…but first, a word on the title. While it may appear to be just another long and unwieldy indie album name, The Throne of the Third Heaven of The Nations Millennium General Assembly actually exists, and its story is almost as strange as the album that Washington-DC based Le Loup have made in its name.
Painstakingly pieced together over a period of around 14 years, The Throne.. (the artwork) is a gargantuan piece of outsider art made by janitor James Hampton, or, as he liked to call himself, St. James, Director for Special Projects for the State of Eternity. Its a 180 piece collection, featuring a winged throne flanked by mercy seats, pulpits and plaques made out of whatever flotsam and jetsam that washed up into Hampton’s garage. Never finished, it stands as testament to the tenacity of what one man can do when his purpose is never, at least to him, in doubt.
And it’s hard not to draw a big fat line with little arrows on both ends between The Throne… and The Throne…, the album, because while Le Loup are now an eight-piece touring band, pretty much everything on The Throne… is the work of a single person, band mainman Sam Simkoff. And, like the artwork that inspired it (actually, I’m not clear on whether it did or not, due to the album being steeped in obliqueness, but more on that later), The Throne is a singular construct, lovingly pieced together from the flotsam and jetsam of sound that Simkoff managed to capture on his laptop. It is also, like the artwork, more than a little bonkers.
The first thing that strikes the listener upon firing up first track Canto I is that, unlike other one-man-and-a-laptop outings such as Shocking Pinks, Le Loup on disc really sound like a fleshed-out band. Simkoff frequently multitracks his vocals and utilises field recordings and subtle natural ambiences to fill out his sound. Canto I, with its melodic banjo picking, reminds one of a pastoral picnic; Planes Like Vultures’ in-the-round vocals suggest a multitude of Simkoffs united in some freak choir that would give fundamentalist Christian opponents of cloning some unquiet nights; and if Look To The West wasn’t recorded by a full band, well, it damn well sounds like it was.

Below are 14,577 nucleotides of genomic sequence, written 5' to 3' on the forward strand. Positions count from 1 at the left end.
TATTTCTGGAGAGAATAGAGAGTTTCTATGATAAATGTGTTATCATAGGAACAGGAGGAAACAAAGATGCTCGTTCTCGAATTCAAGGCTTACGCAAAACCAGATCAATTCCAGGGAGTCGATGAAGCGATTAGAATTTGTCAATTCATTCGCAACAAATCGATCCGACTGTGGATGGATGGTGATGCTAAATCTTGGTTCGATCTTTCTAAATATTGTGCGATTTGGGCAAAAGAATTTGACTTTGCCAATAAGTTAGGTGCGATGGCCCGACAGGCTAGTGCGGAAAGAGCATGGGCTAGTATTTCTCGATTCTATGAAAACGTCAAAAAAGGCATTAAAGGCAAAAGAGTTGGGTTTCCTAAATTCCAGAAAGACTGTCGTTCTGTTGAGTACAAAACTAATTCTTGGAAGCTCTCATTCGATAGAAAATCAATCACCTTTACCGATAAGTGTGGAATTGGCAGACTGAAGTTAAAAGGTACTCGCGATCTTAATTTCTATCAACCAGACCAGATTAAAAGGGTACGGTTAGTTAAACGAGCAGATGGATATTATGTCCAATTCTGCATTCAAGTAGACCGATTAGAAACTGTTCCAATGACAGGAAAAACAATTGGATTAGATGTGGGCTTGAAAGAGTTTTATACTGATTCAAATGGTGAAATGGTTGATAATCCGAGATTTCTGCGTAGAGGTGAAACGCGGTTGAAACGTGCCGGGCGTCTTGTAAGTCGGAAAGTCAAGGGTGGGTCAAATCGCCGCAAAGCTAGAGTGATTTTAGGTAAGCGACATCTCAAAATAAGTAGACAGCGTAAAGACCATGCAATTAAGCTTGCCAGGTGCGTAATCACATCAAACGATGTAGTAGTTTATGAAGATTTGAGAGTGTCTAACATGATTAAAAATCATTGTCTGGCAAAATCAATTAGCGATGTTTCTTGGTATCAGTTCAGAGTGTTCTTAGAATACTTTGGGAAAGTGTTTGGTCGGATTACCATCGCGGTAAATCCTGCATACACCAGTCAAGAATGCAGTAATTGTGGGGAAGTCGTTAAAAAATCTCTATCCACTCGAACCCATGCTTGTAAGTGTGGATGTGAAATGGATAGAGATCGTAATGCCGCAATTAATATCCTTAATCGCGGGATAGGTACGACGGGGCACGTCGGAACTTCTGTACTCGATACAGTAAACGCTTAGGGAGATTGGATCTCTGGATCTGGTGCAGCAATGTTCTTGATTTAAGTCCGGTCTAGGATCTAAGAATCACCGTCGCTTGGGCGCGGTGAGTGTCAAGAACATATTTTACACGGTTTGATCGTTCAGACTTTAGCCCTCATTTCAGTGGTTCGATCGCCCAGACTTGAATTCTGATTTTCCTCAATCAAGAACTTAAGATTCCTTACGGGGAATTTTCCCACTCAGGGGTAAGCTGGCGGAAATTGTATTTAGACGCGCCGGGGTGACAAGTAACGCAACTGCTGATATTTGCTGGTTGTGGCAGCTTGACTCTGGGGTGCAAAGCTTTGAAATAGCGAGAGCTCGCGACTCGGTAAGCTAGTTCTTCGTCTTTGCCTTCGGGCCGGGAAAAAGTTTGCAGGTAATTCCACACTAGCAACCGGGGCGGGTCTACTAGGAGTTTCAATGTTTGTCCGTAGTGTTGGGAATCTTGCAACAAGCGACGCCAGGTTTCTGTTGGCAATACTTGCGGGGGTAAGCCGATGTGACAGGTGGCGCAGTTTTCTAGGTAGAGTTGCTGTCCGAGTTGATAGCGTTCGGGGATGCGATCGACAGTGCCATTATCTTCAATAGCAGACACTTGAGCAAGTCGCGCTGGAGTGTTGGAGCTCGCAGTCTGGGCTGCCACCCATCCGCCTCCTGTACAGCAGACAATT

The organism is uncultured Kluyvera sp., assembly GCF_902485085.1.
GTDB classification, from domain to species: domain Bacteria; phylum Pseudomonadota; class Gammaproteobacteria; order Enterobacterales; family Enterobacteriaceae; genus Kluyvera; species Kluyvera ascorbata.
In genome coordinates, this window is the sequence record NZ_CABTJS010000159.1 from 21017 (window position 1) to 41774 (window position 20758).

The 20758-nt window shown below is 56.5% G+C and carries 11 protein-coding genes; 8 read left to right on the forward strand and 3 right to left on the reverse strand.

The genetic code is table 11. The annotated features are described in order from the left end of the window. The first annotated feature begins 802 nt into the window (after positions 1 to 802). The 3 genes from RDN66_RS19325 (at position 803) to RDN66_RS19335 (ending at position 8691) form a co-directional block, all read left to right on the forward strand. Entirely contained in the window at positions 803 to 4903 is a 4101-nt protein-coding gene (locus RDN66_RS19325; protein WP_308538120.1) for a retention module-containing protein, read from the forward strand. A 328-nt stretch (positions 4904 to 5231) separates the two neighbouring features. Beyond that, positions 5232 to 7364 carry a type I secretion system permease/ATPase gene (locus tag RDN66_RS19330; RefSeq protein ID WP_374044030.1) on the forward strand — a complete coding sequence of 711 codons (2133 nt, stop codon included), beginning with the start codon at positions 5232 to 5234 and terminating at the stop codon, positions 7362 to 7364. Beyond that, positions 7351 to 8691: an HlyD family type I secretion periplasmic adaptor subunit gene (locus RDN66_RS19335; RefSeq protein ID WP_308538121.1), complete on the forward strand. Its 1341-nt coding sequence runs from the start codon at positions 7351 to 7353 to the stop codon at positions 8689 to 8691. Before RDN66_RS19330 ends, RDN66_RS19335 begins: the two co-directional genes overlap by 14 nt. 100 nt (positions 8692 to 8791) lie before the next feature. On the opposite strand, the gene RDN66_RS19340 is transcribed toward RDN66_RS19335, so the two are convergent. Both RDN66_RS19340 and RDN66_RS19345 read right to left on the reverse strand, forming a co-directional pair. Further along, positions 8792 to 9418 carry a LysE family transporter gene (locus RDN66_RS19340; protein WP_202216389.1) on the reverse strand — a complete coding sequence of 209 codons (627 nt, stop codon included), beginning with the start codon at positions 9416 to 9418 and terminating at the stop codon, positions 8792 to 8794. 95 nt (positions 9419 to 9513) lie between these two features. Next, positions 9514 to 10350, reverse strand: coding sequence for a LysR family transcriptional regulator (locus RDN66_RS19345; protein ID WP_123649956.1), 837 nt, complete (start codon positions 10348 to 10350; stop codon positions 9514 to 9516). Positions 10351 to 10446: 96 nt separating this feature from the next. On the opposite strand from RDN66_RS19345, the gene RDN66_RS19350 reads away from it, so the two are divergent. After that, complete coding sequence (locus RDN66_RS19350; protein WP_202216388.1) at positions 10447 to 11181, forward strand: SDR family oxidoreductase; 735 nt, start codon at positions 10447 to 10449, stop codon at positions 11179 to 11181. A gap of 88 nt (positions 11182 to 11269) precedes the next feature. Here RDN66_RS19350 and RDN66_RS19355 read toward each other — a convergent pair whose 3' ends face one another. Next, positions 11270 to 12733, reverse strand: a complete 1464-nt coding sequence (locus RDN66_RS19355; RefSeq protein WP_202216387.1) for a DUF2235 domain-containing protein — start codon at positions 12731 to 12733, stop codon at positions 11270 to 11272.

The album’s lyrical themes are a little hard to pin down, but Simkoff leaves clues; biblical ire and devotion are implied by the title, of course, and tracks Canto I and Canto XXXIV are named after the first and last parts of Dante’s Inferno. While on one hand The Throne… exists in close proximity to the sonic lands colonised by the joyous hymns of The Polyphonic Spree or the ‘everything goes’ indie eclecticism of Broken Social Scene, Simkoff’s musings on We Are Gods!We Are Wolves!, the most indietronica of the tracks here suggests that much is dark in the state of Loup: “Could you ever lead your son aloft? up mountaintops? (you could never swing that dagger)”.
Structurally, too, the album’s fondness for fugue-ish composition means that it resembles the hellish concentric circles of Dante’s work, with melodies and instrumentation freely traded between tracks. It’s here that the album’s only weakness raises its head: leitmotifs are all very well and good, but they can make the listener feel a little short-changed when they crop up too often on a (reasonably) short album. And so, in the final analysis, The Throne… can feel a little like an EP: a unique, startling, end-of-the-millenium-psychosis-blues influenced EP, sure, but an EP none-the-less.
Early days for Le Loup, though, and now that Simkoff’s recruited his barmy army, be careful the next time you open the door: if you’re lucky it’ll just be The Mormons and not Le Loup, who seem destined to go about preaching their smiley apocalypse at a venue near you soon.